Conservation of Amino Acids Through Evolution
• Their accession number was taken down and transferred to a master Word document
•The amino acid sequences of humans, mice, rats, sharks, frogs, birds, dogs, horses, and fish were all collected and put into a document.
•From there, the format was very particular, as Clustal Omega only recognizes the sequences if they are in a certain format.
•There would be a “>” symbol, followed by “ATM_ANIMAL_ACCESSIONNUMBER”
•* = completely identical : = minor differences . = some differences
•The other formats we looked at were the trees and the percentages.
•The trees are a visual representation of how all the ATM sequences align and how they are connected.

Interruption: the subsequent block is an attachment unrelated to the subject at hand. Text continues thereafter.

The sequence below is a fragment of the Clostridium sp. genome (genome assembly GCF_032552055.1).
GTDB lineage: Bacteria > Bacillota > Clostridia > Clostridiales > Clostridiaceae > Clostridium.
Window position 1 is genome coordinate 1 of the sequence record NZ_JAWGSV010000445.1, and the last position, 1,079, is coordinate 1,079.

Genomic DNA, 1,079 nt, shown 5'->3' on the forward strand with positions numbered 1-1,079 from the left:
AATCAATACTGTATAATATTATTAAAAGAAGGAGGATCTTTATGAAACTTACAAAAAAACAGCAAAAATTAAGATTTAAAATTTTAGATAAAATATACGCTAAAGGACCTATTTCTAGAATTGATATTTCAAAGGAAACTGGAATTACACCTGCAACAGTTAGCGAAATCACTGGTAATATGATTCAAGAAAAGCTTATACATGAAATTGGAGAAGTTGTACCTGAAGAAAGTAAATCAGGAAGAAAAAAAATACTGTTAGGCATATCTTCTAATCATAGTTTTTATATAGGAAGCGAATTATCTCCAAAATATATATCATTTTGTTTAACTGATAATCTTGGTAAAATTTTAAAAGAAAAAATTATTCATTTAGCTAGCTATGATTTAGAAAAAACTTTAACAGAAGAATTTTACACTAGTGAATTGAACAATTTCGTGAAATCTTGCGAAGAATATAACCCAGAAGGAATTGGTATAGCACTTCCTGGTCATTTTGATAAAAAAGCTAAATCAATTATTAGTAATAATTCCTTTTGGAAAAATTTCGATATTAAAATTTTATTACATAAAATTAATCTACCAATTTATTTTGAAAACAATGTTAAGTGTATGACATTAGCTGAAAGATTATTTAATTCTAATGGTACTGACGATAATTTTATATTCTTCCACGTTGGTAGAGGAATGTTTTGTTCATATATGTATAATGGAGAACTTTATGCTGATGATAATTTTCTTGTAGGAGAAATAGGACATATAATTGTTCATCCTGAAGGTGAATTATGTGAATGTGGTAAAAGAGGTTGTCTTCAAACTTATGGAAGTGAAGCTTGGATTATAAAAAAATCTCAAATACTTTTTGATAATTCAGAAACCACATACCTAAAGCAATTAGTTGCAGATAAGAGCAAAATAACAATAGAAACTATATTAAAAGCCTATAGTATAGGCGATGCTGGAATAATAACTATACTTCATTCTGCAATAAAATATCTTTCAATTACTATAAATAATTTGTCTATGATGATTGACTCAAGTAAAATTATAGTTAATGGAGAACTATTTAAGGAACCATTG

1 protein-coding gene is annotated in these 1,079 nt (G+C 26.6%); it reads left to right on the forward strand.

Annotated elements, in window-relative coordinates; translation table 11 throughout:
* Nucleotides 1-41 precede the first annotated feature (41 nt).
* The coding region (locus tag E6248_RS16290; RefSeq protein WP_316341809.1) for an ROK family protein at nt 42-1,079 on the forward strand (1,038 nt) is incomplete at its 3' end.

•The percentages represent how similar the sequences are to the human amino acid sequence.
We looked at three different types of results/data. Alignments, trees, and percentages. They were all mentioned in the video. Alignments represent conserved regions by using symbols. Trees use a visual representation to show how the sequences are connected, and the percentages give a number as to how similar the sequences are to the human amino acid sequence.